Study challenges assumptions on wartime sexual violence
A new study by the Simon Fraser University-based Human Security Report Project (HSRP), released today at the United Nations headquarters in New York, finds that there is no compelling evidence to support a host of widely held beliefs regarding wartime sexual violence.
The study, presented by HSRP director Andrew Mack, disputes the common assumption that conflict-related sexual violence is on the rise, and argues that the experience of a small number of countries afflicted by extreme levels of sexual violence is not the norm for all war-affected countries. Key findings include:
- In more than half of the years in which countries around the world experienced conflict between 2000-2009, levels of reported conflict-related sexual violence were low to negligible.
- There is no evidence to support frequent claims that rape as a "weapon of war" is widespread, nor that its incidence has been growing.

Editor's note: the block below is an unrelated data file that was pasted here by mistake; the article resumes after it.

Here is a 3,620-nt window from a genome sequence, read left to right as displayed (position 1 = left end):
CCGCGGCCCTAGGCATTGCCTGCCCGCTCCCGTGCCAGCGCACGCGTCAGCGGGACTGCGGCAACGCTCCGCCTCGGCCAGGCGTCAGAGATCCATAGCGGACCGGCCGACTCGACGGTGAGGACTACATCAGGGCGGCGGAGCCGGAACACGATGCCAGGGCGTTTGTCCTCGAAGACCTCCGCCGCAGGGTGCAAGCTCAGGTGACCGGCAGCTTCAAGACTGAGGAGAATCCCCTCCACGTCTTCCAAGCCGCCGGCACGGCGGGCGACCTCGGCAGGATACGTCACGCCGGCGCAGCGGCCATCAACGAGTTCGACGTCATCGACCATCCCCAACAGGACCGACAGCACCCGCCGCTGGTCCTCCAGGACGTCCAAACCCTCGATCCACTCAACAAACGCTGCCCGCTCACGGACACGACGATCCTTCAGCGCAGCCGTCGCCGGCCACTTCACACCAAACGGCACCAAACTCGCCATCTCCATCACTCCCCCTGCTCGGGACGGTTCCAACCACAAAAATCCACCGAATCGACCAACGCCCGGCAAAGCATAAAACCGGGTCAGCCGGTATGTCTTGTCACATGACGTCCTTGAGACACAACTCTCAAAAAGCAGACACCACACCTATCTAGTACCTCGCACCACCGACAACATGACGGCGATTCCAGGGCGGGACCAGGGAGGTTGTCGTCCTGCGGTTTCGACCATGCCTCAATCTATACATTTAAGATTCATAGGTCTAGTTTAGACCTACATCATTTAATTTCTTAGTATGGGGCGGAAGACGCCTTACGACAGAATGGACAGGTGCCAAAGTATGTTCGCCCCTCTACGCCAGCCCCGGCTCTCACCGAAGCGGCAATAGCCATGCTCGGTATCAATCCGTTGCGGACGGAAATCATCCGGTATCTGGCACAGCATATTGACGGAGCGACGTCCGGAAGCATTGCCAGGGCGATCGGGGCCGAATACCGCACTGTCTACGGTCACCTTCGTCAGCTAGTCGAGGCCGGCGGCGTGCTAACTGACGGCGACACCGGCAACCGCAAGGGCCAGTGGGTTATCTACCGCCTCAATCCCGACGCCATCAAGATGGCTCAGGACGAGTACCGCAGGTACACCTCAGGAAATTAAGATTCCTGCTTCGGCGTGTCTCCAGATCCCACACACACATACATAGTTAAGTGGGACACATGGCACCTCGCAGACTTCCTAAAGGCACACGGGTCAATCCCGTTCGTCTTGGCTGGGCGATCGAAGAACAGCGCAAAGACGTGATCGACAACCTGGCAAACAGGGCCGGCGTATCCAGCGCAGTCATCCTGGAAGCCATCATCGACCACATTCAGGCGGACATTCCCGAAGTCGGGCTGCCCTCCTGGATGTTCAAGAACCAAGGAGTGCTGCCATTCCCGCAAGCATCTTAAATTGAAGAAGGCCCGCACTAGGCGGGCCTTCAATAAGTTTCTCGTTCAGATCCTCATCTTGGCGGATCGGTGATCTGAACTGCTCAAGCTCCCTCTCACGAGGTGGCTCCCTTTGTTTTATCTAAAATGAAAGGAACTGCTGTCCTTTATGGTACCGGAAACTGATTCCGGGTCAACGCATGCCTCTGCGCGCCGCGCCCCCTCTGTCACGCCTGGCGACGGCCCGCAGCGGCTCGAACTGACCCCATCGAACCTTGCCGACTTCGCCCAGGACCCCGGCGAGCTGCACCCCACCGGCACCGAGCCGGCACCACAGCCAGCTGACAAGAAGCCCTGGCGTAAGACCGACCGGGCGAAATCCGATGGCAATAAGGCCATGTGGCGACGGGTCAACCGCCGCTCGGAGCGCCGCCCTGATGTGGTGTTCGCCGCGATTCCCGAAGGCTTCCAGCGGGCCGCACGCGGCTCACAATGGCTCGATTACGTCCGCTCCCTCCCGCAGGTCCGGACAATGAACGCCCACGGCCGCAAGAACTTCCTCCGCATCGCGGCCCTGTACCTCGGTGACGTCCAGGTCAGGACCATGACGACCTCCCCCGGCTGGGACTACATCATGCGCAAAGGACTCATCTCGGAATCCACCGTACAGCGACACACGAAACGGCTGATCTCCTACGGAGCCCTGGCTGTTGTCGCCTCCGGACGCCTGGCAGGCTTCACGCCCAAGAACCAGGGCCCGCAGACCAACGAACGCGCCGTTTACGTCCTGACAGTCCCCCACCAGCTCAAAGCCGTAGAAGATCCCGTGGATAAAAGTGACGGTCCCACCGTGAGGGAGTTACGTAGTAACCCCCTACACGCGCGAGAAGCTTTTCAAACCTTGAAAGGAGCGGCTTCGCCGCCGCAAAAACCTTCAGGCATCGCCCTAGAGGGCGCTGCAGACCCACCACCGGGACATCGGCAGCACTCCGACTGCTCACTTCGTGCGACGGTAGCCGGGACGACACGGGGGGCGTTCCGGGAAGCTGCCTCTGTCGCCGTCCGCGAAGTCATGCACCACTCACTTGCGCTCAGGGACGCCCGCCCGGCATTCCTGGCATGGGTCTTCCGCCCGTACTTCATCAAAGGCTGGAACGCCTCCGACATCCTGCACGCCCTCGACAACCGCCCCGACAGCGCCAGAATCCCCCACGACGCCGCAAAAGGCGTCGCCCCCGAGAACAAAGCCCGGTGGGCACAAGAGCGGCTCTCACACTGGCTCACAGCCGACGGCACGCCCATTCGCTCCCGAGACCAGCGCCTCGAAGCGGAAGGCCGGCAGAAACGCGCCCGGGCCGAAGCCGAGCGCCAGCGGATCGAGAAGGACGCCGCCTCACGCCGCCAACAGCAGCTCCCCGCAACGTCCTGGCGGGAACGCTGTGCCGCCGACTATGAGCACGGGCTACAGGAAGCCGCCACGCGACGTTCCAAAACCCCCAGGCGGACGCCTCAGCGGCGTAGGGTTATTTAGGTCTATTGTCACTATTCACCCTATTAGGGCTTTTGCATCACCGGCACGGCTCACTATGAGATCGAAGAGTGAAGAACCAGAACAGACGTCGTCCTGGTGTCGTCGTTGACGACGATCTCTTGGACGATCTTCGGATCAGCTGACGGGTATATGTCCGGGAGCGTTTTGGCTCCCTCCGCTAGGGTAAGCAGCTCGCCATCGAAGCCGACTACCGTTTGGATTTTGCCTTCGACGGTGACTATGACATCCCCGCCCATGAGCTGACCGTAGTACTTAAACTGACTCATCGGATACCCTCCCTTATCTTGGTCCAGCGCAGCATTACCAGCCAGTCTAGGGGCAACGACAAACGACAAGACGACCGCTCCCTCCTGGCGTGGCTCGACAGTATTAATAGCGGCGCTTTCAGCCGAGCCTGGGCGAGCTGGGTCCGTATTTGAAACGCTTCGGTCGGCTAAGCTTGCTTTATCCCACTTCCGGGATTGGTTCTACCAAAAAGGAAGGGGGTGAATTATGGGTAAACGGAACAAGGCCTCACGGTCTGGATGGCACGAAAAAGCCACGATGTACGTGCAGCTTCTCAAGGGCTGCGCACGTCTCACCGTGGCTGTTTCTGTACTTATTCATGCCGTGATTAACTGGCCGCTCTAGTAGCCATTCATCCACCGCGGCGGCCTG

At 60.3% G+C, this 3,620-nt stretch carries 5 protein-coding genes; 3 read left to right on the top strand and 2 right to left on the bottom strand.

- Domestic sexual violence victimizes far more women in war-affected countries than does the conflict-related sexual violence that is perpetrated by combatants.
- Recent studies show that male victims and female perpetrators may be more numerous than generally believed.
- The study also finds that the mainstream view of the impact of war on children's education as highly damaging is incorrect, and that educational outcomes in war-affected countries improve over time despite fighting, even in regions most affected by war.